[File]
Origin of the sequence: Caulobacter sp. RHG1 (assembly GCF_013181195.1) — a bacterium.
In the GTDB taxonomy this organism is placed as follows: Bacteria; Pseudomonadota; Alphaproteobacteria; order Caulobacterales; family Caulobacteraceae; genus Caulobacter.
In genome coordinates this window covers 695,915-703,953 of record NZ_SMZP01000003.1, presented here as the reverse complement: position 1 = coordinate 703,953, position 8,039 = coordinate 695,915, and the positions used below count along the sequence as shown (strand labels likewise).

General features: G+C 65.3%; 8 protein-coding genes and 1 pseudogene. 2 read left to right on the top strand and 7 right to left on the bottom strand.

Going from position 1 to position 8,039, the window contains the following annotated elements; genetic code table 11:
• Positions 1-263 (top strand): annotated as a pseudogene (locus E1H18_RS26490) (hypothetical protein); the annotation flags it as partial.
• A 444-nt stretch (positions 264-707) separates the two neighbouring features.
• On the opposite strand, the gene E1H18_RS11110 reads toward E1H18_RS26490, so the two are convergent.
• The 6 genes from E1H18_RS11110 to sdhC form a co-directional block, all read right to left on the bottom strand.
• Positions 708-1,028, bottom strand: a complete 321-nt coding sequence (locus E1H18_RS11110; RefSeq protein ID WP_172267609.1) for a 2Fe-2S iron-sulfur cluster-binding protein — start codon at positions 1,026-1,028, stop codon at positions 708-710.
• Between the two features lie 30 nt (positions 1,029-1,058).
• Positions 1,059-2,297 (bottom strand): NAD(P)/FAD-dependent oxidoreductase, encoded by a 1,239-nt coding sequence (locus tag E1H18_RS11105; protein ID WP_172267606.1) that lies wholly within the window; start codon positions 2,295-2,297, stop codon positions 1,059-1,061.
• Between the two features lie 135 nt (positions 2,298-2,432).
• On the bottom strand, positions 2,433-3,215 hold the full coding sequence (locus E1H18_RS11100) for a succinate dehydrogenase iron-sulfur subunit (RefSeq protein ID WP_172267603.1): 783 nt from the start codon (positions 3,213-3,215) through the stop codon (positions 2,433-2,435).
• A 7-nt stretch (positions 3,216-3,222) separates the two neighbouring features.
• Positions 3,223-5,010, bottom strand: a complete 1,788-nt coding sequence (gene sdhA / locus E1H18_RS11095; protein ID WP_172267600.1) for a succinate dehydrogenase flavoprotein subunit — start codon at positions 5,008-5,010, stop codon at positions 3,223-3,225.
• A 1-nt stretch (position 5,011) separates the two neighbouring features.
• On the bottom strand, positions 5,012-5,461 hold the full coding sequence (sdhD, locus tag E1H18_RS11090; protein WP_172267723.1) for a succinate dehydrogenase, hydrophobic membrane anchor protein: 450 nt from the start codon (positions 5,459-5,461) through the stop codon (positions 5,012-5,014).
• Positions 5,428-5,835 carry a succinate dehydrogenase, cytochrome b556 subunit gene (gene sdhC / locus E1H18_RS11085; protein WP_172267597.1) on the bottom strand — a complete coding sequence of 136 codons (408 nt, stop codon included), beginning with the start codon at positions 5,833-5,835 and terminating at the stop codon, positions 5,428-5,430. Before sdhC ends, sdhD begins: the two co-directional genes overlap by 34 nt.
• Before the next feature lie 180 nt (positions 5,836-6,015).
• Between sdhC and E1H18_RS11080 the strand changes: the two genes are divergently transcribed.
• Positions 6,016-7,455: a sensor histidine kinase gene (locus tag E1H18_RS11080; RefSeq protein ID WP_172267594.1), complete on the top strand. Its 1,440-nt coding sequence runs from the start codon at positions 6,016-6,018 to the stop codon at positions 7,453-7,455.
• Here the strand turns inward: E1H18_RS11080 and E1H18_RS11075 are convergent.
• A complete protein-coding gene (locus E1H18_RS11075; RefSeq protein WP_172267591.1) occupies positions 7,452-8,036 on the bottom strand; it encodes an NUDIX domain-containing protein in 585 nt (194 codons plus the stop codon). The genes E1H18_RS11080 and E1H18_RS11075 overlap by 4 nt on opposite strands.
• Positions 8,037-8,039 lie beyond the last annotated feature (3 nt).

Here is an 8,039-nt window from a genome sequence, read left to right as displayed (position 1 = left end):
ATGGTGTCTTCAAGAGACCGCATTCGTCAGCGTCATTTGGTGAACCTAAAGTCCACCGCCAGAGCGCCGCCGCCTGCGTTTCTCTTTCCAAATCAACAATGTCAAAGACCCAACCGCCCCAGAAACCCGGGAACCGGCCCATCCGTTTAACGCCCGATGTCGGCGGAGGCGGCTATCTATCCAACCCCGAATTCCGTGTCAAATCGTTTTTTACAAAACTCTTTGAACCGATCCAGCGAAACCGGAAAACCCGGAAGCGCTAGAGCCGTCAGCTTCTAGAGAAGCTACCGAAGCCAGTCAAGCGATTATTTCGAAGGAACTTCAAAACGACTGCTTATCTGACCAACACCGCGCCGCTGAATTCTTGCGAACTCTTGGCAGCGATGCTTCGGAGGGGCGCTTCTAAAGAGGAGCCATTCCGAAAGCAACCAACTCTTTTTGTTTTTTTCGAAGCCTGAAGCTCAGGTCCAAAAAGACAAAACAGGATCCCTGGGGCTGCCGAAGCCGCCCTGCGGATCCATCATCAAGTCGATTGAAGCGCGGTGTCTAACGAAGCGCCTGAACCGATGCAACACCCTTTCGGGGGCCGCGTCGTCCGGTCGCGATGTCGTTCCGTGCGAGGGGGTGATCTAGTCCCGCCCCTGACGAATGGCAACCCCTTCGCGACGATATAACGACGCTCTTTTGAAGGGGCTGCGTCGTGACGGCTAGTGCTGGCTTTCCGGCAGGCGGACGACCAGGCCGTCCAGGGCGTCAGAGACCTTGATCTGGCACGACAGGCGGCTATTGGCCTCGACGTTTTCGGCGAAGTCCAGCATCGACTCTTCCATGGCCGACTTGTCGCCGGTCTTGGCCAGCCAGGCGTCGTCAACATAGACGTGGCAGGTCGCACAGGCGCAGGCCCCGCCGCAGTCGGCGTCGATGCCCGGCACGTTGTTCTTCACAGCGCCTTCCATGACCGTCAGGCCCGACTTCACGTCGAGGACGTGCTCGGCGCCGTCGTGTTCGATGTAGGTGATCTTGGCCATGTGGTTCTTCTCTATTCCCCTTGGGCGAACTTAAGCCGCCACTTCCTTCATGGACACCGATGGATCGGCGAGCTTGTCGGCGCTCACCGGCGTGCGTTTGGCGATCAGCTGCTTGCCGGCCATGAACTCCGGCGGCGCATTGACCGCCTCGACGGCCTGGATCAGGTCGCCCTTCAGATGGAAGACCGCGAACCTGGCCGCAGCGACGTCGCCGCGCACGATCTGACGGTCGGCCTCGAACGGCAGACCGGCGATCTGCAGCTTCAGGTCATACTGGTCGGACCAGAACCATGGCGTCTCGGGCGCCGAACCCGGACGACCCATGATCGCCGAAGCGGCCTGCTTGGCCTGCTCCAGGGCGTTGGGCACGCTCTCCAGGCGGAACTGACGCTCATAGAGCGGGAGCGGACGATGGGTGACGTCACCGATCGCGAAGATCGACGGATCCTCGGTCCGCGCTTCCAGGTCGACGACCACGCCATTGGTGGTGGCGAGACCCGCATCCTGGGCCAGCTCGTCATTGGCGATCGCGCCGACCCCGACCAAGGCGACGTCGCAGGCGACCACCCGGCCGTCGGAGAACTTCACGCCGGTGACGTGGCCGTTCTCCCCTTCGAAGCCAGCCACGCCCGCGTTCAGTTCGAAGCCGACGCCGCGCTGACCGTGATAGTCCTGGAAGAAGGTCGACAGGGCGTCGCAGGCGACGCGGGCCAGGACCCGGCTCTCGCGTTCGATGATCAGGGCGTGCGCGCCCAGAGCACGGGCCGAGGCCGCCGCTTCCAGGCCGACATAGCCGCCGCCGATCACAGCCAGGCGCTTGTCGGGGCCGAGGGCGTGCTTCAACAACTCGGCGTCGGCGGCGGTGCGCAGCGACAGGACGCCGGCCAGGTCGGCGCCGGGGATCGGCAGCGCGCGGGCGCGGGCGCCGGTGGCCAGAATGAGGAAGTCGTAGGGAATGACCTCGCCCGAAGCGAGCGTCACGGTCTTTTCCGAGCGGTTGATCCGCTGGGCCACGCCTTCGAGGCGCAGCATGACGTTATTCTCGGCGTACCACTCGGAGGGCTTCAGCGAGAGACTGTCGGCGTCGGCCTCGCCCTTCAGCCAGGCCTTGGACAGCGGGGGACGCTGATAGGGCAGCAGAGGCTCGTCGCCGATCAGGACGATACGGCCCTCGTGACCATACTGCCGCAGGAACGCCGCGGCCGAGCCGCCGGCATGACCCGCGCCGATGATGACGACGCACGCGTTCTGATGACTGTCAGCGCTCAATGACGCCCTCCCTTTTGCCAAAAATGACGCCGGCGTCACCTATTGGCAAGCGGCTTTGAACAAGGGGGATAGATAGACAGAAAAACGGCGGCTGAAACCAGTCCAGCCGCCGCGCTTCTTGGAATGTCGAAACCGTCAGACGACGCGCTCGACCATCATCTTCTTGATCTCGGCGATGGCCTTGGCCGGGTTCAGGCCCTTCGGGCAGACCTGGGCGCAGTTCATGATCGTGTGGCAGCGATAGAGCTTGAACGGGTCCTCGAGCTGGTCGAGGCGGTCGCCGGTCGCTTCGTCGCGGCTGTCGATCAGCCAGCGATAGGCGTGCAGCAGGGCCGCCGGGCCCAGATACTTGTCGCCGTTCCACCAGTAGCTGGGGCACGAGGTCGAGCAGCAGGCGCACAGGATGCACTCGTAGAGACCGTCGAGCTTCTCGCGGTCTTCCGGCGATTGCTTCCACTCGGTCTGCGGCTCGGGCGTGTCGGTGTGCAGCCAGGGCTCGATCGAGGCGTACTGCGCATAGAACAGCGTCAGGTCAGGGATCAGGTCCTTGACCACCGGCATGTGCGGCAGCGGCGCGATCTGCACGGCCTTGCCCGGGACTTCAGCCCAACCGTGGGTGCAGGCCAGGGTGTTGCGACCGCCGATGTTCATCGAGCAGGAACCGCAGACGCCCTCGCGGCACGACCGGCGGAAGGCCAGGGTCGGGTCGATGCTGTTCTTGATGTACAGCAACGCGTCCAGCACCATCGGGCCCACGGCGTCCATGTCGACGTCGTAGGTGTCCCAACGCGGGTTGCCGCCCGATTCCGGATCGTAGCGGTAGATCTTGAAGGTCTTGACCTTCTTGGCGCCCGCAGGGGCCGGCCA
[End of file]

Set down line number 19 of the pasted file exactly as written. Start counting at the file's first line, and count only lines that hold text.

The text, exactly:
• Positions 5,428-5,835 carry a succinate dehydrogenase, cytochrome b556 subunit gene (gene sdhC / locus E1H18_RS11085; protein WP_172267597.1) on the bottom strand — a complete coding sequence of 136 codons (408 nt, stop codon included), beginning with the start codon at positions 5,833-5,835 and terminating at the stop codon, positions 5,428-5,430. Before sdhC ends, sdhD begins: the two co-directional genes overlap by 34 nt.